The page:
External advisers knew that these drastic measures would be unpopular and give rise to demonstrations and opposition to structural adjustment. Museveni was therefore tacitly allowed to build strong security forces to crush demonstrations and opposition groups. Thus, security forces were exempt from drastic budget cuts. In fact defense budgets exceeded by a wide margin the agreed upon ceiling and implementation of conditionality in other areas was relaxed.
Strengthening security forces to thwart opposition groups and demonstrations against structural adjustment gave Museveni a unique opportunity to build his intelligence, police and military forces that he has used with impunity to crush opposition parties and violate human rights in the name of maintaining stability which is a yardstick that western powers have used to measure success in Uganda at the expense of freedom.
For his part, Museveni opened Uganda’s markets to cheap imports that have knocked out domestic industries contributing to high unemployment, launched export-diversification strategy that has deprived Ugandans of adequate food, privatized public enterprises and handed them over to foreigners and drastically reduced budget support to social sectors, infrastructure and institutions which have crumbled. Support to agriculture has averaged four instead of 15 percent of government budget.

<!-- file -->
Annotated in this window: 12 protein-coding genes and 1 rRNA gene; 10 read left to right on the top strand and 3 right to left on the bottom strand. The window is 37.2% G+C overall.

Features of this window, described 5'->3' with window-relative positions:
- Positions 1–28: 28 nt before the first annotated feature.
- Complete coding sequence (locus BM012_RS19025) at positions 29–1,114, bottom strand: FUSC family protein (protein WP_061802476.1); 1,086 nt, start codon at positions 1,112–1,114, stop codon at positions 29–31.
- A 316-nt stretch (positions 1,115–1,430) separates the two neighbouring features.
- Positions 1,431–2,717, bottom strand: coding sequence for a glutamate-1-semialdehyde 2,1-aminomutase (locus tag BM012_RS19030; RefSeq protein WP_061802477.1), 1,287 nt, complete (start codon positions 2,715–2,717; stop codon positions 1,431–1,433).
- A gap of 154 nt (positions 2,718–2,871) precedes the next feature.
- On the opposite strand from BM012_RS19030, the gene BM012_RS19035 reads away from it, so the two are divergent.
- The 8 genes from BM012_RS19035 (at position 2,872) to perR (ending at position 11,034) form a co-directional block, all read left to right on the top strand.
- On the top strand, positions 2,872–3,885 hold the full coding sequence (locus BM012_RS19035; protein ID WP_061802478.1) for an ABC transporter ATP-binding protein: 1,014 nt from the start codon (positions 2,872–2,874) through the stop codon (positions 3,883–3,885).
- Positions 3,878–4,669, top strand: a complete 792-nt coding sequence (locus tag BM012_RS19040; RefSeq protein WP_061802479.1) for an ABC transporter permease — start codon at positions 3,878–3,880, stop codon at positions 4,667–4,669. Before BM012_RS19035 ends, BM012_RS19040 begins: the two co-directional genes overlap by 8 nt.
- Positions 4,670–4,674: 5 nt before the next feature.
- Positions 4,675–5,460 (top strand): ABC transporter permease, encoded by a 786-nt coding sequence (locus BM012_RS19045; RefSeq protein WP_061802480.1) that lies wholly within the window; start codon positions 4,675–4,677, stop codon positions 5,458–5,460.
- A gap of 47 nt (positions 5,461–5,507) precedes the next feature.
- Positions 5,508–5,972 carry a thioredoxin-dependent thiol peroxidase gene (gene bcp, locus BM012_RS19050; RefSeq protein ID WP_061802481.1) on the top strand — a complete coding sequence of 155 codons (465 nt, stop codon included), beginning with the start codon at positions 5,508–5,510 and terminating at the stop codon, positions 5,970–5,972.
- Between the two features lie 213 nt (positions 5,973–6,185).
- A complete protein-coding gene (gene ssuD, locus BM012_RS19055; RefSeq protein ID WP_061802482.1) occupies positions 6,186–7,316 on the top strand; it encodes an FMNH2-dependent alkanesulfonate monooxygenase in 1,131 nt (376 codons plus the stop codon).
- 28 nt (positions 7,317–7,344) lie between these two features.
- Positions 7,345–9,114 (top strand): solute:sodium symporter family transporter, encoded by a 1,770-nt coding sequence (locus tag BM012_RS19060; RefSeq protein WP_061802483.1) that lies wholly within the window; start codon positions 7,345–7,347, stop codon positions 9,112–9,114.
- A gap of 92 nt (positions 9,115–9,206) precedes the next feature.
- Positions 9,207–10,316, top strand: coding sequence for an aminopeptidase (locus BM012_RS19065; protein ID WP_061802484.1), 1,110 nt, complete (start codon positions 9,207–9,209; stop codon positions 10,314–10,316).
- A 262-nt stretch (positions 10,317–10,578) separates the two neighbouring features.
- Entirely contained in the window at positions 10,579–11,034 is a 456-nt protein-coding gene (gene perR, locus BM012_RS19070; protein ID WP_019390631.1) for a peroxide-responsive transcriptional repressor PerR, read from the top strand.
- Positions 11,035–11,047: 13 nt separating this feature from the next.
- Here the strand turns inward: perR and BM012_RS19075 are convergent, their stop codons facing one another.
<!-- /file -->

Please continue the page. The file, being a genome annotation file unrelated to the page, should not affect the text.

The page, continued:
Museveni has taken the unprecedented route of moving from agriculture to capital intensive services which has resulted in 70 percent of GDP concentrated in the capital city of Kampala with less than 2 million residents out of a total of 32 million Ugandans. Skewed income distribution in favor of few families and foreigners has been the result.
The overall outcome – everywhere for all to see – has been disastrous in all areas of human endeavor – high unemployment especially of youth; absolute poverty with many getting poorer; malnutrition especially of mothers and children; diseases of poverty represented by jiggers and scabies etc; rising crime and alcoholism; human sacrifice and urban slums; climate change and ecological decay.